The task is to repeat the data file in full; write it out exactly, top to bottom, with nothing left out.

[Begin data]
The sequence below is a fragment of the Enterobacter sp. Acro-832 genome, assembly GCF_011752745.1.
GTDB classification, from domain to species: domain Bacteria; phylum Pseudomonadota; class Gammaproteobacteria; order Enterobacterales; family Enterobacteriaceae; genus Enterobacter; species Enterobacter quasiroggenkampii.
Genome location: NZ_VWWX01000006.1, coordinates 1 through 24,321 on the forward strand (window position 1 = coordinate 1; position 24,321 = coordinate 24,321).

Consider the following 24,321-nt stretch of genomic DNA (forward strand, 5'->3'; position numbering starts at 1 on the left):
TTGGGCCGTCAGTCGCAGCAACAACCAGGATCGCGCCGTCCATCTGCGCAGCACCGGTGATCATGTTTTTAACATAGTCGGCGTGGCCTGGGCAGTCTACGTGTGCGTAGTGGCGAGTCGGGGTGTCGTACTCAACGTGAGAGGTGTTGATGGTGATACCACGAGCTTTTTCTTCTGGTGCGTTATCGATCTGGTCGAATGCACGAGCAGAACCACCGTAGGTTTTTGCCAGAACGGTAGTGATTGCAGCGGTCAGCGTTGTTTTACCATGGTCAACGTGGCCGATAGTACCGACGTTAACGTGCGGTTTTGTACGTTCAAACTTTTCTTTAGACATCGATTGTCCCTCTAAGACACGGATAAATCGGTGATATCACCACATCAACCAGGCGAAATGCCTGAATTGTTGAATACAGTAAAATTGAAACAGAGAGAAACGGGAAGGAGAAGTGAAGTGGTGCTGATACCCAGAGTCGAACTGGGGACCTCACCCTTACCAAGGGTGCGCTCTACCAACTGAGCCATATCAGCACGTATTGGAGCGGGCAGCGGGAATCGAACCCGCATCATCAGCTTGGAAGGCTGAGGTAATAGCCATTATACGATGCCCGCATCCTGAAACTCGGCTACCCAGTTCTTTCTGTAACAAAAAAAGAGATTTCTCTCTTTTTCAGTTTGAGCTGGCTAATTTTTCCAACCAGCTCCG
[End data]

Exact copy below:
The sequence below is a fragment of the Enterobacter sp. Acro-832 genome, assembly GCF_011752745.1.
GTDB classification, from domain to species: domain Bacteria; phylum Pseudomonadota; class Gammaproteobacteria; order Enterobacterales; family Enterobacteriaceae; genus Enterobacter; species Enterobacter quasiroggenkampii.
Genome location: NZ_VWWX01000006.1, coordinates 1 through 24,321 on the forward strand (window position 1 = coordinate 1; position 24,321 = coordinate 24,321).

Consider the following 24,321-nt stretch of genomic DNA (forward strand, 5'->3'; position numbering starts at 1 on the left):
TTGGGCCGTCAGTCGCAGCAACAACCAGGATCGCGCCGTCCATCTGCGCAGCACCGGTGATCATGTTTTTAACATAGTCGGCGTGGCCTGGGCAGTCTACGTGTGCGTAGTGGCGAGTCGGGGTGTCGTACTCAACGTGAGAGGTGTTGATGGTGATACCACGAGCTTTTTCTTCTGGTGCGTTATCGATCTGGTCGAATGCACGAGCAGAACCACCGTAGGTTTTTGCCAGAACGGTAGTGATTGCAGCGGTCAGCGTTGTTTTACCATGGTCAACGTGGCCGATAGTACCGACGTTAACGTGCGGTTTTGTACGTTCAAACTTTTCTTTAGACATCGATTGTCCCTCTAAGACACGGATAAATCGGTGATATCACCACATCAACCAGGCGAAATGCCTGAATTGTTGAATACAGTAAAATTGAAACAGAGAGAAACGGGAAGGAGAAGTGAAGTGGTGCTGATACCCAGAGTCGAACTGGGGACCTCACCCTTACCAAGGGTGCGCTCTACCAACTGAGCCATATCAGCACGTATTGGAGCGGGCAGCGGGAATCGAACCCGCATCATCAGCTTGGAAGGCTGAGGTAATAGCCATTATACGATGCCCGCATCCTGAAACTCGGCTACCCAGTTCTTTCTGTAACAAAAAAAGAGATTTCTCTCTTTTTCAGTTTGAGCTGGCTAATTTTTCCAACCAGCTCCG